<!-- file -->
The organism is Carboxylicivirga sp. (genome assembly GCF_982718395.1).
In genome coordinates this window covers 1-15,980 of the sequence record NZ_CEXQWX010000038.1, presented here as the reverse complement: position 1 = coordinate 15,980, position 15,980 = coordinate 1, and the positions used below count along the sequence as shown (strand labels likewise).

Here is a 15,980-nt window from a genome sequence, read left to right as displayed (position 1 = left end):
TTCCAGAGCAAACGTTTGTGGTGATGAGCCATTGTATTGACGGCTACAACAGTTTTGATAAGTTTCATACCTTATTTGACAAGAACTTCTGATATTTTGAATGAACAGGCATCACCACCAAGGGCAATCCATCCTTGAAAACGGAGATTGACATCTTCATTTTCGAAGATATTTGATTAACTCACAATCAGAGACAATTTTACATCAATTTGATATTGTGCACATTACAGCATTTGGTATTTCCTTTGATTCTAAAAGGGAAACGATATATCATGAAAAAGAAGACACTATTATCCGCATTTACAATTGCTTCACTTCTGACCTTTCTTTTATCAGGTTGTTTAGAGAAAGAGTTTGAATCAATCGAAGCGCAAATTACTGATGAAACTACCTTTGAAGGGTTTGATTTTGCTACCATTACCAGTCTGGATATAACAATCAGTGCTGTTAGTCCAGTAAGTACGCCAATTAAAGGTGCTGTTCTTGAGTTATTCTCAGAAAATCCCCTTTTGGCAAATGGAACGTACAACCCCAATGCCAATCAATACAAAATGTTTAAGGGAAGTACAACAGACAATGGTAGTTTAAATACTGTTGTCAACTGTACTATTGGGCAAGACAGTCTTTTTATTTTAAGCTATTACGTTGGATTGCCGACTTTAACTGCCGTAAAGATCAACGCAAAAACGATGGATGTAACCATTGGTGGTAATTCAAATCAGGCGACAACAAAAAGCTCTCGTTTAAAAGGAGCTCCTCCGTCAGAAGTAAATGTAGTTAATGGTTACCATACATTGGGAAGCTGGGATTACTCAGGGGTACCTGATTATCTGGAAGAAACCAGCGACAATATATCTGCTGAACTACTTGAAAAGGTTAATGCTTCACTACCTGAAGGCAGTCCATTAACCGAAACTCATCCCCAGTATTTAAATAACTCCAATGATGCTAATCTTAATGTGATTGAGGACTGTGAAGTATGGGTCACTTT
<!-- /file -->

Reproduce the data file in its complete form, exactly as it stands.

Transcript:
The organism is Carboxylicivirga sp. (genome assembly GCF_982718395.1).
In genome coordinates this window covers 1-15,980 of the sequence record NZ_CEXQWX010000038.1, presented here as the reverse complement: position 1 = coordinate 15,980, position 15,980 = coordinate 1, and the positions used below count along the sequence as shown (strand labels likewise).

Here is a 15,980-nt window from a genome sequence, read left to right as displayed (position 1 = left end):
TTCCAGAGCAAACGTTTGTGGTGATGAGCCATTGTATTGACGGCTACAACAGTTTTGATAAGTTTCATACCTTATTTGACAAGAACTTCTGATATTTTGAATGAACAGGCATCACCACCAAGGGCAATCCATCCTTGAAAACGGAGATTGACATCTTCATTTTCGAAGATATTTGATTAACTCACAATCAGAGACAATTTTACATCAATTTGATATTGTGCACATTACAGCATTTGGTATTTCCTTTGATTCTAAAAGGGAAACGATATATCATGAAAAAGAAGACACTATTATCCGCATTTACAATTGCTTCACTTCTGACCTTTCTTTTATCAGGTTGTTTAGAGAAAGAGTTTGAATCAATCGAAGCGCAAATTACTGATGAAACTACCTTTGAAGGGTTTGATTTTGCTACCATTACCAGTCTGGATATAACAATCAGTGCTGTTAGTCCAGTAAGTACGCCAATTAAAGGTGCTGTTCTTGAGTTATTCTCAGAAAATCCCCTTTTGGCAAATGGAACGTACAACCCCAATGCCAATCAATACAAAATGTTTAAGGGAAGTACAACAGACAATGGTAGTTTAAATACTGTTGTCAACTGTACTATTGGGCAAGACAGTCTTTTTATTTTAAGCTATTACGTTGGATTGCCGACTTTAACTGCCGTAAAGATCAACGCAAAAACGATGGATGTAACCATTGGTGGTAATTCAAATCAGGCGACAACAAAAAGCTCTCGTTTAAAAGGAGCTCCTCCGTCAGAAGTAAATGTAGTTAATGGTTACCATACATTGGGAAGCTGGGATTACTCAGGGGTACCTGATTATCTGGAAGAAACCAGCGACAATATATCTGCTGAACTACTTGAAAAGGTTAATGCTTCACTACCTGAAGGCAGTCCATTAACCGAAACTCATCCCCAGTATTTAAATAACTCCAATGATGCTAATCTTAATGTGATTGAGGACTGTGAAGTATGGGTCACTTT